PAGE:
“Integrity is a measure of the wholeness and intactness of the natural and/or cultural heritage and its attributes. Examining the conditions of integrity, therefore requires assessing the extent to which the property:
a) includes all elements necessary to express its Outstanding Universal Value;
b) is of adequate size to ensure the complete representation of the features and processes which convey the property’s significance;
c) suffers from adverse effects of development and/or neglect.
This should be presented in a statement of integrity.”
“For properties nominated under criteria (i) to (vi), the physical fabric of the property and/or its significant features should be in good condition, and the impact of deterioration processes controlled. A significant proportion of the elements necessary to convey the totality of the value conveyed by the property should be included. Relationships and dynamic functions present in cultural landscapes, historic towns or other living properties essential to their distinctive character should also be maintained.”
“For all properties nominated under criteria (vii) - (x), bio-physical processes and landform features should be relatively intact. However, it is recognized that no area is totally pristine and that all natural areas are in a dynamic state, and to some extent involve contact with people. Biological diversity and cultural diversity can be closely linked and interdependent and human activities, including those of traditional societies, local communities and indigenous peoples, often occur in natural areas. These activities may be consistent with the Outstanding Universal Value of the area where they are ecologically sustainable.”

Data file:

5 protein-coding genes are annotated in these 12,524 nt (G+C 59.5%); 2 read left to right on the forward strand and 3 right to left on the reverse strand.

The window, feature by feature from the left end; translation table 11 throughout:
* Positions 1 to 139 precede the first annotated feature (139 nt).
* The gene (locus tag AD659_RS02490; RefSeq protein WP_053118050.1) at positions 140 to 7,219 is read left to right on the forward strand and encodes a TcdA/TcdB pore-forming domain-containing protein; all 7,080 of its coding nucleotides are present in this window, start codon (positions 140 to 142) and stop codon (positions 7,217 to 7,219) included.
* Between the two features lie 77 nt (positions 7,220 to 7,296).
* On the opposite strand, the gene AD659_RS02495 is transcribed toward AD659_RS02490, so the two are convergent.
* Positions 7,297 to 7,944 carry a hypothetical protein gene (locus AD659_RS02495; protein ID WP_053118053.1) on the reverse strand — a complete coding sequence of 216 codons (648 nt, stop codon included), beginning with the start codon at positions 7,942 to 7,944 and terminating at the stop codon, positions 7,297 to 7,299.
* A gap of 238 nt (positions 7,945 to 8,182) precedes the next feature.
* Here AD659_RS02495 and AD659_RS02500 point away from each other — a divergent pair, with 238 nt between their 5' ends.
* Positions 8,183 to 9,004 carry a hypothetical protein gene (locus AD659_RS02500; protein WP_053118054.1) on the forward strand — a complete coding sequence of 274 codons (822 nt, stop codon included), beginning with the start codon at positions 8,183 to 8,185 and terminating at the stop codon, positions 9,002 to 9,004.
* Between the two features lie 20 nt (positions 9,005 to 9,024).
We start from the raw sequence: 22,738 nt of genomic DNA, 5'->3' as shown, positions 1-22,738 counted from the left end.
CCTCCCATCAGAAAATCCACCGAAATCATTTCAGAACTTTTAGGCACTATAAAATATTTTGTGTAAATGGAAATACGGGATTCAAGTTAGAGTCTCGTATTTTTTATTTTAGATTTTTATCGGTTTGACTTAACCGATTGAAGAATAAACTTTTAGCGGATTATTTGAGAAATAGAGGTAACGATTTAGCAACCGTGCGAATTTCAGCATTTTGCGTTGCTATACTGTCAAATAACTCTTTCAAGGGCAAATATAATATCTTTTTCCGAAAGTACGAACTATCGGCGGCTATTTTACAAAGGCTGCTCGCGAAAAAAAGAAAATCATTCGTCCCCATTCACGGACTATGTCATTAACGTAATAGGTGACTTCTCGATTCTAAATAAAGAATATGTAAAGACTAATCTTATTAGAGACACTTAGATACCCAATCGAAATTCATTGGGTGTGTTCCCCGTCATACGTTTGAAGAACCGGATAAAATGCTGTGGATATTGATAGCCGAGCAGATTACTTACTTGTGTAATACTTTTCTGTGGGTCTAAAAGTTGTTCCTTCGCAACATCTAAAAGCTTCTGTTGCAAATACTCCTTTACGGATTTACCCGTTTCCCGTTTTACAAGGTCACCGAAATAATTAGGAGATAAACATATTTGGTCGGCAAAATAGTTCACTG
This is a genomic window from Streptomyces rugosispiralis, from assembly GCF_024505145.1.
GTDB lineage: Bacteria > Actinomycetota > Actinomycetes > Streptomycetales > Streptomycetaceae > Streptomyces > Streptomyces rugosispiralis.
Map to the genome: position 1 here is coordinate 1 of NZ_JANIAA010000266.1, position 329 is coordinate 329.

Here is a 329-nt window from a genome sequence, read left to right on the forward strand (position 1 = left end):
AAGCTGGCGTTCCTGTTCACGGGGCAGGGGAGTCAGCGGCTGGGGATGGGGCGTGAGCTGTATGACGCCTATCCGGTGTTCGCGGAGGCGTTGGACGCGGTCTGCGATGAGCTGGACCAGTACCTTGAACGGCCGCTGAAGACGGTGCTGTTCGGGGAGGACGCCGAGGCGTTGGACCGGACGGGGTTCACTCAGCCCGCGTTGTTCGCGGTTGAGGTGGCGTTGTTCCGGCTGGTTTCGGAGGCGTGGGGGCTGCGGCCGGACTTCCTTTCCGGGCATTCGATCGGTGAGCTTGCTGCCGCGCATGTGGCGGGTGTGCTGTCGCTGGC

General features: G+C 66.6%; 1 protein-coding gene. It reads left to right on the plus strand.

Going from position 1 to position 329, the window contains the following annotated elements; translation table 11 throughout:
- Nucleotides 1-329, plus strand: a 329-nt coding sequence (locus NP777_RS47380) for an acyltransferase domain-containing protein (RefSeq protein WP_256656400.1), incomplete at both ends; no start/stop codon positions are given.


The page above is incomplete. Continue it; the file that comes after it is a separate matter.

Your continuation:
Changes in traditional ways of life and knowledge systemIdentity, social cohesion, changes in local population and communityImpacts of tourism / visitor / recreationIndigenous hunting, gathering and collectingRitual / spiritual / religious and associative usesSociety's valuing of heritage
15.c) "[The World Heritage Committee encourages States Parties to] (…) be proactive in relation to development and conservation of World Heritage properties by conducting a Strategic Environmental Assessment (SEA) at the time of nomination to anticipate the impact of any potential development on the Outstanding Universal Value."
“The delineation of boundaries is an essential requirement in the establishment of effective protection of nominated properties. Boundaries should be drawn to incorporate all the attributes that convey the Outstanding Universal Value and to ensure the integrity and/or authenticity of the property.”
“For properties nominated under criteria (i) - (vi), boundaries should be drawn to include all those areas and attributes which are a direct tangible expression of the Outstanding Universal Value of the property, as well as those areas which in the light of future research possibilities offer potential to contribute to and enhance such understanding.”